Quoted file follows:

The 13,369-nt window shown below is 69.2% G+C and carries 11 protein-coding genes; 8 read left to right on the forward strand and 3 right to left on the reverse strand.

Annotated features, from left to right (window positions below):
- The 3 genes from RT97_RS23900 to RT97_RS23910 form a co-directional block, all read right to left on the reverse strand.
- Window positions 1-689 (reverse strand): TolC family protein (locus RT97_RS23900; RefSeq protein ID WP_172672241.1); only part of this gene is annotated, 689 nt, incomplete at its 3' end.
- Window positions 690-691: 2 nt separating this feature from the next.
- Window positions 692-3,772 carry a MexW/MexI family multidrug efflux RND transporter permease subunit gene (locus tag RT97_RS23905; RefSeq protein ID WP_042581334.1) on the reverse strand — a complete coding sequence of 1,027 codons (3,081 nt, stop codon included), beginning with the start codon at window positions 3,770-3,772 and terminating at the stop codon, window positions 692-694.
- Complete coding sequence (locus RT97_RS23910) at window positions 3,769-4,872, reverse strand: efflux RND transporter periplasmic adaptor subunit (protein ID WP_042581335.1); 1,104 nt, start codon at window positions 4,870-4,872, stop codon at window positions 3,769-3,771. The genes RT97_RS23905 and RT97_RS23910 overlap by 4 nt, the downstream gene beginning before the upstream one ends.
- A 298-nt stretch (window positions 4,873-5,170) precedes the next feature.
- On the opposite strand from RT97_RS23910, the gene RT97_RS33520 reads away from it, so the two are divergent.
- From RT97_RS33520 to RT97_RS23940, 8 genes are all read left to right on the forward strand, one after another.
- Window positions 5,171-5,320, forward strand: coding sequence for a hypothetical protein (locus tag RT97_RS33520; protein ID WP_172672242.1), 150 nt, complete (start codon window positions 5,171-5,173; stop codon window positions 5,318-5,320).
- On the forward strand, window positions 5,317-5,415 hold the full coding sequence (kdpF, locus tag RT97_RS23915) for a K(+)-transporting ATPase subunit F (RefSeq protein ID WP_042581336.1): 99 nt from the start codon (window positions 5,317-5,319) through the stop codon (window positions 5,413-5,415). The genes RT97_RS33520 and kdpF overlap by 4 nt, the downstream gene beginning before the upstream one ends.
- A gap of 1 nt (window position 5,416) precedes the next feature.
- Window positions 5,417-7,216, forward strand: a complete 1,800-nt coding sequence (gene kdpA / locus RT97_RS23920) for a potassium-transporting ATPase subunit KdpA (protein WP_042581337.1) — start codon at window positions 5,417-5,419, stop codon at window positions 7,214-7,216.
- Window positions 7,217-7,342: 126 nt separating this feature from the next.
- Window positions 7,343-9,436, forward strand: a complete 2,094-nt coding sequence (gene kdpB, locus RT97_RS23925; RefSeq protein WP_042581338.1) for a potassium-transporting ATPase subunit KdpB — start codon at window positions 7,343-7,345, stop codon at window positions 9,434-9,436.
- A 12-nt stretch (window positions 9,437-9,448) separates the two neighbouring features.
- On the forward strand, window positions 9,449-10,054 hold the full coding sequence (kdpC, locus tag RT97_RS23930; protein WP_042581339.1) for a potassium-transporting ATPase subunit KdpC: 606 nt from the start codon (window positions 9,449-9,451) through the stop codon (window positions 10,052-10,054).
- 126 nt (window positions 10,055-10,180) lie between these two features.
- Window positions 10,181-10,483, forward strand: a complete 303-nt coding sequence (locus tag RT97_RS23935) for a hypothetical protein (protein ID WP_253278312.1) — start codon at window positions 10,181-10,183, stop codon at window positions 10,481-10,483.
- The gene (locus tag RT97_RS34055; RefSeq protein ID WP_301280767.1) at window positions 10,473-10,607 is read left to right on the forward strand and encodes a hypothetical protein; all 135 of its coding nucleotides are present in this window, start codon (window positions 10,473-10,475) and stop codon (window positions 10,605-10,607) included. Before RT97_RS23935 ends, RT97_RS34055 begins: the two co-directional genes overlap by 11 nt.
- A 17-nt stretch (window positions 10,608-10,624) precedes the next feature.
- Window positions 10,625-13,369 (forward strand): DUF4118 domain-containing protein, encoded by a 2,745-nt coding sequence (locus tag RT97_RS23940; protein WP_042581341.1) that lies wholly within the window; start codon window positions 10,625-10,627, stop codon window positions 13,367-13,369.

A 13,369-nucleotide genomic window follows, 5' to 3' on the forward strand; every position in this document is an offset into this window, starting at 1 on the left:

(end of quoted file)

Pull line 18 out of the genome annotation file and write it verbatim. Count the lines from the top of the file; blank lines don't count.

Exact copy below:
- On the forward strand, window positions 9,449-10,054 hold the full coding sequence (kdpC, locus tag RT97_RS23930; protein WP_042581339.1) for a potassium-transporting ATPase subunit KdpC: 606 nt from the start codon (window positions 9,449-9,451) through the stop codon (window positions 10,052-10,054).